We hadn’t been to the famed Kruger National Park, which was an intolerable state of affairs. Speaking to visitors from overseas, neighbours and friends, I always felt a bit like a fraud. To be writing about travels in Africa, and never having been to probably the most famous game reserve in the country, if not the world, meant that something had to be done. So plans were made, pet sitters arranged and accommodation booked. Not all accommodation though, we did want some “mystery”, but in the park itself it’s essential to book ahead of time.
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It’s a 1600 km overland road trip from our home in the Garden Route, so a 5am start was in order. The route took us from George, over the mountains and through a very green Karoo to the N1 national route at Colesberg. From there, past Bloemfontein to our overnight stop at the Pont De Vaal Hotel on the Vaal River, around 80km South of Johannesburg, a 10 hour drive.
It’s a very pleasant hotel on the banks of the river, with lush gardens and super comfortable rooms. The restaurant was OK, nothing special, I’d say adequate, no more. The reception and breakfast service only opens at 9am, so we missed that, Wimpy here we come!
Next morning bright and early we set off on the second, 7 hour odd leg to the the Malelane Gate, which is in the far South of the park. The route took us past the smoke stacks and power stations of the East rand, and through some truly beautiful countryside in Mpumalanga. I genuinely didn’t expect such a lush green paradise, I loved it. And the roads were mostly pretty good, only a few bumpy patches.
Actually good time was made to Malelane and after completing the necessary formalities with the efficient staff in the admin building, we were in the park. First 2 nights were at Skukuza, which is a 2 hour drive from the gate, at the general speed limit of 50km/hour within the park (according to Google). But I’d allow more time for game viewing stops. We saw our first game within a couple of kilometres of the gate in fact.
In January, after a good rainy season, the Kruger Park is really green and lush, with fast flowing rivers. There’s plenty of places for prey and predators alike to hide, so game viewing isn’t at it’s best. We did see all the Big 5, apart from the ever elusive Leopard, and plenty of Elephants and Zebra. Also vast numbers of Impala, Buffalo, Hyena and even Rhinos. Not to forget the river dwellers, Hippos and Crocodiles.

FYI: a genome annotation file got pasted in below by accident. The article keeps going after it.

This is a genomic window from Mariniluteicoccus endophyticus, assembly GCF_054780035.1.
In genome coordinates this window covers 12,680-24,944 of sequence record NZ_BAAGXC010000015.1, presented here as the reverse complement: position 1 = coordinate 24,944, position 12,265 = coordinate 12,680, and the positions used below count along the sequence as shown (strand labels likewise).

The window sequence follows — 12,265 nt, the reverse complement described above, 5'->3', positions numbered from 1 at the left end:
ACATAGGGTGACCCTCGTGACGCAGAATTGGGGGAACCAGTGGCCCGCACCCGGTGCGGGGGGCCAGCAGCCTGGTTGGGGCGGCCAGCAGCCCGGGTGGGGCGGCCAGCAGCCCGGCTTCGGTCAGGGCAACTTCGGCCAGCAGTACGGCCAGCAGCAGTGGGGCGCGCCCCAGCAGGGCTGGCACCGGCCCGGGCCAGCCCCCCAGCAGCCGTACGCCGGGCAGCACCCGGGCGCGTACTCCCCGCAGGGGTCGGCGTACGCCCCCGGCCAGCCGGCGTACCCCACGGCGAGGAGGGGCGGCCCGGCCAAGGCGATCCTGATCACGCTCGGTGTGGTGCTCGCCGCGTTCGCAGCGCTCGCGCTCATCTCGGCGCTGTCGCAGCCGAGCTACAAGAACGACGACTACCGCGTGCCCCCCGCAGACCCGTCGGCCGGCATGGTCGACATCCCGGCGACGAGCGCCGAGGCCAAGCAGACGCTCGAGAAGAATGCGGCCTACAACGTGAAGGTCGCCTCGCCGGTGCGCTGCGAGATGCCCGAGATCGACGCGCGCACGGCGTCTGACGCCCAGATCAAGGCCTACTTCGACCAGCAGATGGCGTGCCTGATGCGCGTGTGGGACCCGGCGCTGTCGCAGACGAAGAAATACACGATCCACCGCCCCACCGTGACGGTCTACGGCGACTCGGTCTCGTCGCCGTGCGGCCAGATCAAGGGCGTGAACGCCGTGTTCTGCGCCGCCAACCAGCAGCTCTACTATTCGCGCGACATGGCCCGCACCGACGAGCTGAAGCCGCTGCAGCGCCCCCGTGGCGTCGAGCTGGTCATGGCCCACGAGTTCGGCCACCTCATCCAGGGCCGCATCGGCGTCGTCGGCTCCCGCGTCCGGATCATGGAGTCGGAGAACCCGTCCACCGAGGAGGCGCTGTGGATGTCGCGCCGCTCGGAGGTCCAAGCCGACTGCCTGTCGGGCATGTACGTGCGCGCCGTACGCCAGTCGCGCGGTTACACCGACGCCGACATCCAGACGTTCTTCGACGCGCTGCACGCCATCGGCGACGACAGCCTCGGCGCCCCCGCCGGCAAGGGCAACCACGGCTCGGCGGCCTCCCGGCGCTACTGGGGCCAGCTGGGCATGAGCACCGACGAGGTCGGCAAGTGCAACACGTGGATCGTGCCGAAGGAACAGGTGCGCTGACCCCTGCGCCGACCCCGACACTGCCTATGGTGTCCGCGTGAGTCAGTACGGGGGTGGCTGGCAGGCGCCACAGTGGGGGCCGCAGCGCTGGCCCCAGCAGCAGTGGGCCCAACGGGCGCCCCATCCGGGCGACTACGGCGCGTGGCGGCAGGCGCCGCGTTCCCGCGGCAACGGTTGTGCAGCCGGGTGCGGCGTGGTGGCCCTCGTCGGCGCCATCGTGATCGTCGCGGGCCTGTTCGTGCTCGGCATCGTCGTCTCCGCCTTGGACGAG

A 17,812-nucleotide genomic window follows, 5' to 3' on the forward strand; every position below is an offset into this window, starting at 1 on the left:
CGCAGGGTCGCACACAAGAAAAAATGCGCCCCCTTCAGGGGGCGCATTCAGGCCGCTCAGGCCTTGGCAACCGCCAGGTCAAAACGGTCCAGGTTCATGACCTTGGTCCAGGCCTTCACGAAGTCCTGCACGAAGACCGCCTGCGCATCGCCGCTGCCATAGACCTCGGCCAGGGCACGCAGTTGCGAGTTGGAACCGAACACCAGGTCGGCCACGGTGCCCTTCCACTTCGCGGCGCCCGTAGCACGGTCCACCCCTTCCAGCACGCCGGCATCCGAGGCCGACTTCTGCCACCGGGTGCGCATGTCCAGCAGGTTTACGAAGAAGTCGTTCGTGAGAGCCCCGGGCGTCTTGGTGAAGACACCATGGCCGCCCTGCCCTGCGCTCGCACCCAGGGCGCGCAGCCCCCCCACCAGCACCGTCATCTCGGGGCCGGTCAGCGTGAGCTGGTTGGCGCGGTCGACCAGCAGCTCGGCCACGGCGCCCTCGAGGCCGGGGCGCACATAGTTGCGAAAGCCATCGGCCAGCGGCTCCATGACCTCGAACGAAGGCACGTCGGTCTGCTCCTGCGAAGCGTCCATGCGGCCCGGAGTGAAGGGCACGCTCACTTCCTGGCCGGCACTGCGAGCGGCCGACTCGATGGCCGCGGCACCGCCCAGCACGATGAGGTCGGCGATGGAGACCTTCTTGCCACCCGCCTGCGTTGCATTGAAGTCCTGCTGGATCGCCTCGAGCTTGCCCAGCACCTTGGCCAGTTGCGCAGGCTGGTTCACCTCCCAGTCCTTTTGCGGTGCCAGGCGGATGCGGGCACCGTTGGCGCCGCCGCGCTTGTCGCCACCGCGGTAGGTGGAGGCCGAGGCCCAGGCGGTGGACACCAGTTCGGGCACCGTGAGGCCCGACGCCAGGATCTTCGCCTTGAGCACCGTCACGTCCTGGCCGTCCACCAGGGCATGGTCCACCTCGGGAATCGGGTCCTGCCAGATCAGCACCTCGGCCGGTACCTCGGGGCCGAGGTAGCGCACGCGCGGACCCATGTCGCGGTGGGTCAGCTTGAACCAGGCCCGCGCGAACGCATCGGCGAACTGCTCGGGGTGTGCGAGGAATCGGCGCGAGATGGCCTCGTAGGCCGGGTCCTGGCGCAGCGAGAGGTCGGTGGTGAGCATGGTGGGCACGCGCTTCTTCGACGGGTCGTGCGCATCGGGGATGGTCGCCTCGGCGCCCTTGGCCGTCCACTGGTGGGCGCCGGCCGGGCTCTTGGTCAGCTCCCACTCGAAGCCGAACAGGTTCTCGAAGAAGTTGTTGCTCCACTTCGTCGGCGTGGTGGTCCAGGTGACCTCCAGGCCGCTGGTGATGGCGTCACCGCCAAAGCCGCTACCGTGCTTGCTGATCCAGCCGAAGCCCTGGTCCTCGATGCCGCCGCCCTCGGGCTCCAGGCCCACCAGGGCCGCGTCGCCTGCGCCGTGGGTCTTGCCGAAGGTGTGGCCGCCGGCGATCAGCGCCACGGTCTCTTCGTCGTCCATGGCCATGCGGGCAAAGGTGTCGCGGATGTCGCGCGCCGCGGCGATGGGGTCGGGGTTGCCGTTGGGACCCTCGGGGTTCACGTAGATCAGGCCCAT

First 2 nights were at Skukuza and then the second 2 nights were spent at Lower Sabie Rest Camp. Both are really good, I’d say that Skukuza is maybe a little more modern in terms of accommodation which is in rondavels. They are basic, not luxurious, but have everything you need, and there’s a full on shop and a Cattle Baron restaurant.
Lower Sabie is also totally well kitted, although the accommodation is perhaps a little more dated, but once again it has everything you might need. There’s also a shop and a Mugg & Bean restaurant and coffee shop on site. All the familiar restaurants from home in the city are right there but with views over the Sabie River where you can watch the Crocodiles and Hippos doing their thing.
We headed North on our last day in the park to our exit at the Orpen gate, where we exited towards our next stop at the Blyde River Canyon. Which is for another post. There is such awesome scenery to be seen all the way, with an ever changing terrain. This day was Elephant day, we saw loads and loads of them, in large herds sometimes.
One big boy decided that this was his road and he would make us wait until HE decided to let us past. So we sat, and sat, and sat for around 20 minutes until he decided to let us go on our way. But that’s all part of the experience, never be in a hurry in the Kruger Park.
We had breakfast at Tshokwane picnic site, which is actually much more than that, with the obligatory shop and also a very decent breakfast.
No fences though, so it’s advised not to walk around, stay around the complex. This space belongs to the animals of the Kruger, some of whom will gladly make a meal of you.
Until next time, safe travels.